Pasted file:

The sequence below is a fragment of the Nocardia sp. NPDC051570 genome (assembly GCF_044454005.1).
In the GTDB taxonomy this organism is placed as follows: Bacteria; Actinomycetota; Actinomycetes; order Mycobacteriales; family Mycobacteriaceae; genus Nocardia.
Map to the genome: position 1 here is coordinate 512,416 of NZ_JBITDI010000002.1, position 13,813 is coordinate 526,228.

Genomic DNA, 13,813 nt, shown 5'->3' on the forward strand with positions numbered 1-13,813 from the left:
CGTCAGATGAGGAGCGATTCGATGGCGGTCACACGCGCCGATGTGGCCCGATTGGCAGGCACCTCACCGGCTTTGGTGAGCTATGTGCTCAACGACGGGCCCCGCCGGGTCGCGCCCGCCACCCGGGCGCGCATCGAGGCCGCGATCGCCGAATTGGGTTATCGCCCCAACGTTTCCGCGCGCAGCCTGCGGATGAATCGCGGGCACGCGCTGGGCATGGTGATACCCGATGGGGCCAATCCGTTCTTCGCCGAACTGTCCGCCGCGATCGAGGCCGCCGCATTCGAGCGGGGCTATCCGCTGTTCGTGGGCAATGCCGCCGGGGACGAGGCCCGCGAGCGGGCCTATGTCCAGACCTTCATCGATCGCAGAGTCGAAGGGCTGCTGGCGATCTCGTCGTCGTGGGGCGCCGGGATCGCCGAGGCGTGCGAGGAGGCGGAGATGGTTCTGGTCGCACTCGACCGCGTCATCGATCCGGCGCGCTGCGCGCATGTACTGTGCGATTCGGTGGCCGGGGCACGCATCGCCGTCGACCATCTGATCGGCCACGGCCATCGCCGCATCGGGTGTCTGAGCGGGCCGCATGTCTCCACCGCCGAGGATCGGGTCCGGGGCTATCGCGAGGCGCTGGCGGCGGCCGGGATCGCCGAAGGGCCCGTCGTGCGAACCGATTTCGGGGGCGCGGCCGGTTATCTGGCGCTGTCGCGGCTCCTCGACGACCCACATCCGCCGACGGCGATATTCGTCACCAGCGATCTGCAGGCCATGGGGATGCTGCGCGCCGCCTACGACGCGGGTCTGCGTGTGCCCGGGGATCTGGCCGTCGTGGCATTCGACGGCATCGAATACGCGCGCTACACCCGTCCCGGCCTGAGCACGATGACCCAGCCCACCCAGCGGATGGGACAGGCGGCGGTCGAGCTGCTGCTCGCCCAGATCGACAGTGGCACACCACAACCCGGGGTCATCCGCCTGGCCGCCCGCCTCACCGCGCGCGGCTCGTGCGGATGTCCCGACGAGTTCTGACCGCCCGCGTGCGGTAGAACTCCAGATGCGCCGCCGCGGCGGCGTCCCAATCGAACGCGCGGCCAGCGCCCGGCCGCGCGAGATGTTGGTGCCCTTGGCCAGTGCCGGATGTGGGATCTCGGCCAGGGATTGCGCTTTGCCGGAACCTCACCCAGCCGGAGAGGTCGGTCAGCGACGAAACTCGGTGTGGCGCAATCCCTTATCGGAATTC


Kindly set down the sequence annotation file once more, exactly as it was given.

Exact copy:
The sequence below is a fragment of the Nocardia sp. NPDC051570 genome (assembly GCF_044454005.1).
In the GTDB taxonomy this organism is placed as follows: Bacteria; Actinomycetota; Actinomycetes; order Mycobacteriales; family Mycobacteriaceae; genus Nocardia.
Map to the genome: position 1 here is coordinate 512,416 of NZ_JBITDI010000002.1, position 13,813 is coordinate 526,228.

Genomic DNA, 13,813 nt, shown 5'->3' on the forward strand with positions numbered 1-13,813 from the left:
CGTCAGATGAGGAGCGATTCGATGGCGGTCACACGCGCCGATGTGGCCCGATTGGCAGGCACCTCACCGGCTTTGGTGAGCTATGTGCTCAACGACGGGCCCCGCCGGGTCGCGCCCGCCACCCGGGCGCGCATCGAGGCCGCGATCGCCGAATTGGGTTATCGCCCCAACGTTTCCGCGCGCAGCCTGCGGATGAATCGCGGGCACGCGCTGGGCATGGTGATACCCGATGGGGCCAATCCGTTCTTCGCCGAACTGTCCGCCGCGATCGAGGCCGCCGCATTCGAGCGGGGCTATCCGCTGTTCGTGGGCAATGCCGCCGGGGACGAGGCCCGCGAGCGGGCCTATGTCCAGACCTTCATCGATCGCAGAGTCGAAGGGCTGCTGGCGATCTCGTCGTCGTGGGGCGCCGGGATCGCCGAGGCGTGCGAGGAGGCGGAGATGGTTCTGGTCGCACTCGACCGCGTCATCGATCCGGCGCGCTGCGCGCATGTACTGTGCGATTCGGTGGCCGGGGCACGCATCGCCGTCGACCATCTGATCGGCCACGGCCATCGCCGCATCGGGTGTCTGAGCGGGCCGCATGTCTCCACCGCCGAGGATCGGGTCCGGGGCTATCGCGAGGCGCTGGCGGCGGCCGGGATCGCCGAAGGGCCCGTCGTGCGAACCGATTTCGGGGGCGCGGCCGGTTATCTGGCGCTGTCGCGGCTCCTCGACGACCCACATCCGCCGACGGCGATATTCGTCACCAGCGATCTGCAGGCCATGGGGATGCTGCGCGCCGCCTACGACGCGGGTCTGCGTGTGCCCGGGGATCTGGCCGTCGTGGCATTCGACGGCATCGAATACGCGCGCTACACCCGTCCCGGCCTGAGCACGATGACCCAGCCCACCCAGCGGATGGGACAGGCGGCGGTCGAGCTGCTGCTCGCCCAGATCGACAGTGGCACACCACAACCCGGGGTCATCCGCCTGGCCGCCCGCCTCACCGCGCGCGGCTCGTGCGGATGTCCCGACGAGTTCTGACCGCCCGCGTGCGGTAGAACTCCAGATGCGCCGCCGCGGCGGCGTCCCAATCGAACGCGCGGCCAGCGCCCGGCCGCGCGAGATGTTGGTGCCCTTGGCCAGTGCCGGATGTGGGATCTCGGCCAGGGATTGCGCTTTGCCGGAACCTCACCCAGCCGGAGAGGTCGGTCAGCGACGAAACTCGGTGTGGCGCAATCCCTTATCGGAATTC